If you have other professional networking sites that you would like to share,  feel free to leave your comments.

Job Search – Part 1 – Decompress and Plan

Over the next few posts, I will post some of my tips and techniquesto finding a new job in this tough economy. Some of these tricks may seem like old news, but some tricks I’ve learned myself by just trial and error. I hope you find the next few posts useful if you are out there looking for a job.

I’ve been thinking for the past few days on what I could write about and I have to admit, I had reached writer’s block.

Over the past few months at least 3 of my friends/relatives have lost their jobs due to the economy. So instead of  just providing links, I decided to write about what I have substantial experience in. Job Search and finding a New job.

Over the next few posts, I will  post some of my tips and techniquesto finding a new job in this tough economy. Some of these tricks may seem like old news, but some tricks I’ve learned myself by just trial and error. I hope you find the next few posts useful if you are out there looking for a job.

So what do you do if you lose your job and have no clue on how to start your job search?

You should try the steps below, of course the steps I list below should be tried as a combination and not sequentially.

  1. Decompress :It’s very  traumatic to lose your job. Take the first few weeks to acknowledge that you are moving on to a new part of your life. Do not blame yourself for losing your job. This in my opinion is the most important step. If you don’t decompress, your stress levels will be exponentially be greater as you begin your job search. This process could take a week or it could take a month. It’s important that you realize that this is based on your DNA.
  2. Prioritize: Realize that your full time job over the next (several) months will be to find a job. In order to do this, you have to acknowledge the difficulty in this economy that finding a new job will take time and a substantial amount of energy
  3. Start a log or a better yet a blog of your job search.  What I recommend is create a private blog to jot down your thoughts day over day to see how you are progressing. I know this sounds tedious, but this will pay off as you become a “professional” job seeker.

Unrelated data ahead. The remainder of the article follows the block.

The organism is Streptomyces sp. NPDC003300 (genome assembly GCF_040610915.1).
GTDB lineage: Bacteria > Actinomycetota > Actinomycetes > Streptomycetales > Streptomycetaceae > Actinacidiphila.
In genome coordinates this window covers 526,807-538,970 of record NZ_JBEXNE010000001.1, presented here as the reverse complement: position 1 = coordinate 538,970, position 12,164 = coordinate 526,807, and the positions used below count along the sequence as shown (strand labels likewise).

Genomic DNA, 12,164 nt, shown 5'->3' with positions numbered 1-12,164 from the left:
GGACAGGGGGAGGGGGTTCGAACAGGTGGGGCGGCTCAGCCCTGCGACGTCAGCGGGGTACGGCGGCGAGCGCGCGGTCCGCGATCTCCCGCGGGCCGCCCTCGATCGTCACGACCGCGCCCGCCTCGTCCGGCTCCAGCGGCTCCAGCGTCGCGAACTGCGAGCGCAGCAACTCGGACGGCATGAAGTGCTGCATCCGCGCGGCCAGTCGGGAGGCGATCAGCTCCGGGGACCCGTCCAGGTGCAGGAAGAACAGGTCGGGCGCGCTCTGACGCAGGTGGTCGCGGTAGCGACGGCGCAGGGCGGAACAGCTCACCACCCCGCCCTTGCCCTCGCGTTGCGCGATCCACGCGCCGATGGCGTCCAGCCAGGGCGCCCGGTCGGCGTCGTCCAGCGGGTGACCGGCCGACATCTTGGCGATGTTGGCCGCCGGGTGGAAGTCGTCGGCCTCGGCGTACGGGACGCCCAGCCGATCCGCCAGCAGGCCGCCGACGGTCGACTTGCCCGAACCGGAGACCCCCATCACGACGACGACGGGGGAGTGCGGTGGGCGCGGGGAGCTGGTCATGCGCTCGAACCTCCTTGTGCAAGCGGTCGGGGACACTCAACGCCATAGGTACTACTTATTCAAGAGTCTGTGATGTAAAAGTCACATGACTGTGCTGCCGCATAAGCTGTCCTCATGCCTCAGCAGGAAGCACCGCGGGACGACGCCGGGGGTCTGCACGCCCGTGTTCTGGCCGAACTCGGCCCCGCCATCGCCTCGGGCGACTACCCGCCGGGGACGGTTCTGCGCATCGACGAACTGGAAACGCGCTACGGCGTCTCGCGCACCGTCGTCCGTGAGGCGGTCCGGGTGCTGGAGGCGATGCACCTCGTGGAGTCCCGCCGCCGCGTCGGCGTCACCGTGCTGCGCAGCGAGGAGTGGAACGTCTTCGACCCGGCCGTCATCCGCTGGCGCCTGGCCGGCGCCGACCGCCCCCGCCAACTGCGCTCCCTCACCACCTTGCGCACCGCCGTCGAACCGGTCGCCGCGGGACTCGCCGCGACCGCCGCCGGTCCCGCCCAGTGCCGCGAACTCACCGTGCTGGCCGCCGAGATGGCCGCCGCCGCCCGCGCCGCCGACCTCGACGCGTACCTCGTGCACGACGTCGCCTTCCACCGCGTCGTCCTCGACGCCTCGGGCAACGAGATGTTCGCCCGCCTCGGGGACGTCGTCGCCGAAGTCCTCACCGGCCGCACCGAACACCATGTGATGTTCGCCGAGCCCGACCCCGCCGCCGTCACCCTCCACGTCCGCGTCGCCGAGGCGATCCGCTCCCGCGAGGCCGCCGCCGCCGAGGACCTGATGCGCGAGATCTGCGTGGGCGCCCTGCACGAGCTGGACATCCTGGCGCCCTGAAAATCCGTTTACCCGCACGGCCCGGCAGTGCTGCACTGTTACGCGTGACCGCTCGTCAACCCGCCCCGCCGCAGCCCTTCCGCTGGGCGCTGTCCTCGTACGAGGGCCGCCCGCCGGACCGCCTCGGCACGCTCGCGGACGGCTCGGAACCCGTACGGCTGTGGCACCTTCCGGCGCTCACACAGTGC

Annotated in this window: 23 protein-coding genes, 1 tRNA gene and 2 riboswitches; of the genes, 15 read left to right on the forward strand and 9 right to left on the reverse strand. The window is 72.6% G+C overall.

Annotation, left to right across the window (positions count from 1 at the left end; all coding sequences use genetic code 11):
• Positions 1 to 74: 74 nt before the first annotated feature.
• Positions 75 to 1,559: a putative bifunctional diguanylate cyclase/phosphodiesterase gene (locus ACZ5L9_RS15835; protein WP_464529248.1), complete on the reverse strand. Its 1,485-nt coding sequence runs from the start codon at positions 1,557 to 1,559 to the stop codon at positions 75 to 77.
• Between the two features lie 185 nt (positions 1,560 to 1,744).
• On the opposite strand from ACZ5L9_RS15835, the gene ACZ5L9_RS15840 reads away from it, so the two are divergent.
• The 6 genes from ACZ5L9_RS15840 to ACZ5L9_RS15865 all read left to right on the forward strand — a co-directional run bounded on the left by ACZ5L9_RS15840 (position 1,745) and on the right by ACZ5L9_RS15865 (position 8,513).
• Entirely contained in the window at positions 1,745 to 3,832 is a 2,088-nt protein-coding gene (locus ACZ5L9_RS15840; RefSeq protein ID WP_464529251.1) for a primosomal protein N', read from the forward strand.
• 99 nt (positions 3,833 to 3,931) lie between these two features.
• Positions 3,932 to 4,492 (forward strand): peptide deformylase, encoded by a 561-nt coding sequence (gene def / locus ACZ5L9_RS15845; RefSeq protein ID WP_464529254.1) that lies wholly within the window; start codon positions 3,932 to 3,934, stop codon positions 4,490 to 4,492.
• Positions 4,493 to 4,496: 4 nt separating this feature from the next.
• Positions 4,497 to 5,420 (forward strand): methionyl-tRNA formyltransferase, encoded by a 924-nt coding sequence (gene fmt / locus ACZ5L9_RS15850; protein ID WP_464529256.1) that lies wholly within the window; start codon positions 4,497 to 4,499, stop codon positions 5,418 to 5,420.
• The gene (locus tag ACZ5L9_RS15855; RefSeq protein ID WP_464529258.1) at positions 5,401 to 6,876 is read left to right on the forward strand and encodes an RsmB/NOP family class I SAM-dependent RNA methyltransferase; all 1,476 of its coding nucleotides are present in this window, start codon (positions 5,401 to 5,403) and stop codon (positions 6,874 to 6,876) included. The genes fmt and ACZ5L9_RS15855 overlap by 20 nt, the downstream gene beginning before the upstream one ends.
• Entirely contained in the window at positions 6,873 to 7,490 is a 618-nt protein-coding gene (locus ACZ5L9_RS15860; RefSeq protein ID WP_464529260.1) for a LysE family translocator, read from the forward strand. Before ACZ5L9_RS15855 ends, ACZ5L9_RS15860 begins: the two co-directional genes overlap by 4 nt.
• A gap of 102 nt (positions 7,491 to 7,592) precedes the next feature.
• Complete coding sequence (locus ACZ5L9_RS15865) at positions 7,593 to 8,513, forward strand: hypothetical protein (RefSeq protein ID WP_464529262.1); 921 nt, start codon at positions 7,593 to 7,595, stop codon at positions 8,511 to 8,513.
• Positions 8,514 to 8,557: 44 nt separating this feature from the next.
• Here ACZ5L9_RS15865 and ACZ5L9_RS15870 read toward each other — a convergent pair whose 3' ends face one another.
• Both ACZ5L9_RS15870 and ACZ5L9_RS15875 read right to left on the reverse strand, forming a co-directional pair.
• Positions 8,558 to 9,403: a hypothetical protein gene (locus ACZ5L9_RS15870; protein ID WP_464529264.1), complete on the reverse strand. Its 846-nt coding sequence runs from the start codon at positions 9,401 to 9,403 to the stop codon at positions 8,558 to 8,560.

4. Build/rebuild your professional Network: Get the word out to your friends/family/former co-workers/professional contacts that you are available. I’ll build more on this on my next few postings about establishing your network. In this economy, your friends/family and your professional contacts will develop to be your best source of network!
  5. Document your accomplishments and skills – When you work, you don’t normally sit down and write down what you have accomplished (except for annual reviews). Now is the time to in free form, document your accomplishments and you skills. Remember, the idea here is that you are documenting what you know and what you have done.
  6. Get Reference Letters – Get Reference Letters from your previous employer  and/or individuals that have worked with you and will do so. Be prepared to write these letters of reference, so the person giving you this reference letters has a good frame of reference that he/she can utilize.
  7. Build your resume/cover letter – Go to your local library and take out books on resume writing. Of course you can always go to my favorite bookstore Barnes and Noble to buy a book on job building a resume that sells and gets your foot in the door. Remember an integral part of this is the cover letter. One important thing here is that the resume that you build should be an Internet Resume. This will be your resume (and you will have multiple flavors – for multiple job types of jobs) that you will post on internet job posting sites. The process of building your resume will take a few weeks. Before you post the resume, have someone else proofread your resume and critique the resume.
  8. Build your survival guide (financially): How do you plan to use the severence (if any), and/or the unemployment benefits to keep you afloat during your period of job search.
  9. Establish Daily Goals – Every day you are off payroll, you have a job. that job is to find a job. In order to succeed you need to establish (attainable) goals for each day. Doing this allows you to establish a structure in your daily routine. Daily structure is important in the job search.
  10. Make sure you have a Laptop: You need to be totally portable. Invest a few hundred in a laptop. These days you can get a good laptop for about $400 or less. You are not looking for our, you are looking for functionality.
  11. Be Positive: On a daily basis do things for yourself that relieve stress. Yoga, Exercising, Walks, etc..

Once you do the steps above (not necessarily in the order that Ihave listed), you are ready to start your job search.

Always keep in mind that the job search process yields best results when you are positive and plan successfully. Execution of the plan comes next.

Next we will discuss Networking in further detail.. TTYL and good luck!